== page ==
King James

4 July 2014

Written by:

When Pele burst onto the scene as a 17-year-old at the 1958 World Cup, it began a long tradition of players making their name on football’s biggest stage.

Now, in 2014, Colombia’s James Rodriguez is the latest in a line of youngsters to do exactly that.

And while many may question whether comparing Rodriguez and Pele is a stretch too far, they are claims the baby-faced 22-year-old is all too familiar with following a stunning campaign in Brazil.

When Rodriguez struck a remarkable brace as Colombia saw off Uruguay 2-0 in the round of 16, it left Uruguayan manager Oscar Tabarez hailing the midfield playmaker alongside the all-time greats, including Diego Maradona.

“I’ve seen him play for a while,” Tabarez said after the match. “He arrived in Argentina at 17 and showed he was a talented player.

“Those who do things that have nothing to do with life experience – Maradona, Messi, Suarez – they do things because they have certain gifts that make them special.”

A balanced, two-footed and naturally gifted footballer, Rodriguez has lit up the World Cup, reflecting the Colombian attitude in Brazil by playing with the perfect mix of passion, flair and maturity.

He’s helped cover gaps that Colombian natives thought could never be plugged following the loss of star striker Radamel Falcao to a long-term knee injury.

In fact, it may have even been Falcao’s injury that enabled Rodriguez to flourish in the way he has thus far at the tournament.

Falcao’s absence has forced manager Jose Pekerman to thrust Rodriguez into the middle from a wide position where he could easily be stifled of space and time on the ball.

Now, he is able to roam in between the lines in front of opposition defenders, creating holes to operate in and work his magic.

Indeed, it was in these pockets of space that Rodriguez found the room to score one of the best World Cup goals in recent generations against Uruguay in the round of 16.

Controlling a lofted pass on his chest, the youngster had the awareness and calmness to swivel and hit a swift, one-motion volley that emphatically crashed off the underside of the crossbar.

It left Tabarez stunned.

“He’s the best player at the World Cup,” the Uruguayan manager claimed. “I don’t think I am exaggerating.”

A goal in the second half, doubling Colombia’s lead and easing them through to a quarter final showdown with Brazil, took Rodriguez to five goals in four matches – each one celebrated with a now-traditional Colombian dance.

Along with shifting the 22-year-old to the top of the Golden Boot leaderboard at the World Cup, it also saw him become the first player to score in each of the first four World Cup matches since Rivaldo and Ronaldo in 2002 – even more esteemed company that Rodriguez finds himself in.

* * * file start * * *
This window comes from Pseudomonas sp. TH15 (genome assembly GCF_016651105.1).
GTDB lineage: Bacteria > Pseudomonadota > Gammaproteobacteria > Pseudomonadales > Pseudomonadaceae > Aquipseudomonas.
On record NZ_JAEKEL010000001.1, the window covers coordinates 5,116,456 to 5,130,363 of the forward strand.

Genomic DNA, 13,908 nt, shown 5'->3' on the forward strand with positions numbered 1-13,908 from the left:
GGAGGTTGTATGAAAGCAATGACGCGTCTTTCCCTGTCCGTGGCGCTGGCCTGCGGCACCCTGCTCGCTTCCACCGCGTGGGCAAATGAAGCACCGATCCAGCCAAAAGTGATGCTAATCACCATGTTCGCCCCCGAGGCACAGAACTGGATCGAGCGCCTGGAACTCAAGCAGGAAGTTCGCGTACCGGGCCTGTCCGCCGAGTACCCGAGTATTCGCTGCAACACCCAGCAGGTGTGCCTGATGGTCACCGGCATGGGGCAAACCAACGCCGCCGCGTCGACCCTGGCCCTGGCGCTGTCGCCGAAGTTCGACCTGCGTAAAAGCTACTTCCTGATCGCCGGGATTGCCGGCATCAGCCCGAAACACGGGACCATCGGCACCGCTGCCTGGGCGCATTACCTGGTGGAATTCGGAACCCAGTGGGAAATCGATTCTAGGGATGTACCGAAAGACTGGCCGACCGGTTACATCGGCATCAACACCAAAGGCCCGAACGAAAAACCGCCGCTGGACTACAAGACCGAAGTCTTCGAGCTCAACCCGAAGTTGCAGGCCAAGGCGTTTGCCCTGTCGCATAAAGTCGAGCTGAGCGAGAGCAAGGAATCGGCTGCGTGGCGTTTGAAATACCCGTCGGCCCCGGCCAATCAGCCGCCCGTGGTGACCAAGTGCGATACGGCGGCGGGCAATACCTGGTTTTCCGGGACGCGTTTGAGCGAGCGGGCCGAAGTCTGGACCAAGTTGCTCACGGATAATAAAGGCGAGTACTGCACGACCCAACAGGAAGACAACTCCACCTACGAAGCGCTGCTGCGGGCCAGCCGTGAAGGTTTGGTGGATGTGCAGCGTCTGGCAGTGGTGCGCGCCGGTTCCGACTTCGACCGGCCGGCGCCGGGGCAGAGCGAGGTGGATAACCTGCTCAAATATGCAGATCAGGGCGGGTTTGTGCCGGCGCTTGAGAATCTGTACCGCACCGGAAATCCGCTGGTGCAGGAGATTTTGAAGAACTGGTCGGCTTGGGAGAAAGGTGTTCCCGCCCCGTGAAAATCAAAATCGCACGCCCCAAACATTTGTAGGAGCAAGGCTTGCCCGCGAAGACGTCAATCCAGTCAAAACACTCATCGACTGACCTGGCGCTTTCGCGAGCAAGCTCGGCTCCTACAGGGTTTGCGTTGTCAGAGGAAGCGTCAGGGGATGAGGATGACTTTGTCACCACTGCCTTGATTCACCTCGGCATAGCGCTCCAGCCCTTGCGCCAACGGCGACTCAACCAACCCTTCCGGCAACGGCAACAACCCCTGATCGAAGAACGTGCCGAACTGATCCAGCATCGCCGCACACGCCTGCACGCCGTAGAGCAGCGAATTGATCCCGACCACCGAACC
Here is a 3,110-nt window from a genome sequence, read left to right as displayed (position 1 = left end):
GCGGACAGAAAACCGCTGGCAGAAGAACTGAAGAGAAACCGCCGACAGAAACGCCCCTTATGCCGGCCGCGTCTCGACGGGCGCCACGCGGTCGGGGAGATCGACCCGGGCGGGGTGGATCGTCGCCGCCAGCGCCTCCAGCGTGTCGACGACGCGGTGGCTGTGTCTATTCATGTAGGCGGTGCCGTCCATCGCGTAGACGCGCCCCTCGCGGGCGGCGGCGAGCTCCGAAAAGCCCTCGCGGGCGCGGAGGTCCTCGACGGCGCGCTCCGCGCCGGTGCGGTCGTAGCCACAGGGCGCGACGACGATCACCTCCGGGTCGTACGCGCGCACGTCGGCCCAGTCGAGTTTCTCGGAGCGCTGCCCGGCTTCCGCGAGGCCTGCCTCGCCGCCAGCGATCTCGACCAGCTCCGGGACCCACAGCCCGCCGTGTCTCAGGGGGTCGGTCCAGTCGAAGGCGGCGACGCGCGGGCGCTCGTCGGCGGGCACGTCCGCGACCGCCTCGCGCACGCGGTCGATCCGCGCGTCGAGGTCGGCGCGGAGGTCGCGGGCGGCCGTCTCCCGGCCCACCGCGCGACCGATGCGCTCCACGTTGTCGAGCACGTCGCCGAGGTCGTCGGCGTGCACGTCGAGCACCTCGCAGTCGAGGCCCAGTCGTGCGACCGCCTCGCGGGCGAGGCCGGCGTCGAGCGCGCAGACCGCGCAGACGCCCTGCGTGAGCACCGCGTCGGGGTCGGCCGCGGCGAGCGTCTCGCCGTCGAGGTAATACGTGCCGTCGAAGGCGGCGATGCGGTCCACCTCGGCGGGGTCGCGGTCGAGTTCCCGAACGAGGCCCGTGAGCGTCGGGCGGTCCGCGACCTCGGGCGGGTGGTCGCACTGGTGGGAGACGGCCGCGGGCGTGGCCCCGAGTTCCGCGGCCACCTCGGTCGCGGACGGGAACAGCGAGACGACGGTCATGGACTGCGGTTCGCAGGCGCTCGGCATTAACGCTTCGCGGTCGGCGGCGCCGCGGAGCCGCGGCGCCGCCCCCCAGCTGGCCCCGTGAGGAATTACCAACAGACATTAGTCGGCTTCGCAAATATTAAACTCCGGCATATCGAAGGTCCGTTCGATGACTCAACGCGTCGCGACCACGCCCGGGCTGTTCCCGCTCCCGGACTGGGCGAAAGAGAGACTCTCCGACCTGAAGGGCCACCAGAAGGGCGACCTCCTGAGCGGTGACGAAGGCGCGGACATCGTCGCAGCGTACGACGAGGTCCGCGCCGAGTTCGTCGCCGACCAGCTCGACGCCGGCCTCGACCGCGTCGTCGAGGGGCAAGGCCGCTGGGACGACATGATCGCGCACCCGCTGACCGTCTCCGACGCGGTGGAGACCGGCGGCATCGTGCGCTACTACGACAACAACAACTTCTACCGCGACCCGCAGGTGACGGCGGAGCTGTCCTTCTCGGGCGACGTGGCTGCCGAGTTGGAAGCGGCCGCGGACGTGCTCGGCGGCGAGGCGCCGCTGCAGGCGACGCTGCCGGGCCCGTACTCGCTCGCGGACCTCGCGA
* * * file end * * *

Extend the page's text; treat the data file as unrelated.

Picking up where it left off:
But it’s not just by scoring in which Rodriguez has significantly helped Colombia at this World Cup.

Against Greece, he provided the dummy that enabled Pablo Armero the space to score the opener. He also whipped in the corner which Teofilo Gutierrez diverted home. He then swept home the third, scoring his first World Cup goal in the process.

Against Ivory Coast, he showed his aerial prowess, thumping home a header to open the scoring. He then highlighted the industry that adds to his incredible natural talent, winning back possession with an uncompromising tackle, before beginning the counter that led to Juan Quintero’s second.

Against Japan, he only played 45 minutes, coming off the bench at half time, yet he was still close to being awarded best on ground honours. He twice played Jackson Martinez through on goal as the South Americans stormed into a 3-1 advantage.

That was before he sealed the 4-1 rout with a sublime individual effort, shaking off one challenge and delightfully chipping the ‘keeper with an immaculate touch.

And against Uruguay in the round of 16, you all know what happened next.

10 score involvements from 10 goals scored while Rodriguez has been on the pitch – it’s no wonder he’s being widely acknowledged alongside the likes of Pele and Maradona.

But it was a breakout tournament that was to be expected for the 22-year-old.

After leaving the comforts of South America for Porto in 2010, Rodriguez won three Portuguese league titles in his first three seasons. To add individual honours on top of this remarkable feat, he was also awarded the Portuguese Player of the Season following the 2011/12 campaign, aged just 20.

He’s since completed €45 million move to AS Monaco, where he notched the most assists in the competition, was awarded Monaco’s Player of the Year and named in the Ligue 1 Team of the Season.

Not bad for a 22-year-old.

In a World Cup described as one of the most exciting ever, Rodriguez has been the focal point of everyone’s enjoyment.

Against favourites and host-nation Brazil tomorrow morning, the challenge for the Colombian youngster and his teammates grows harder once more.

But who could rule out the possibility of yet another trademark Rodriguez jig at some point throughout the match?

Riley Beveridge is a third-year Bachelor of Sport Journalism student at La Trobe University and is the editor of upstart’s Sport and World Cup department. You can follow him on Twitter: @RileyBev.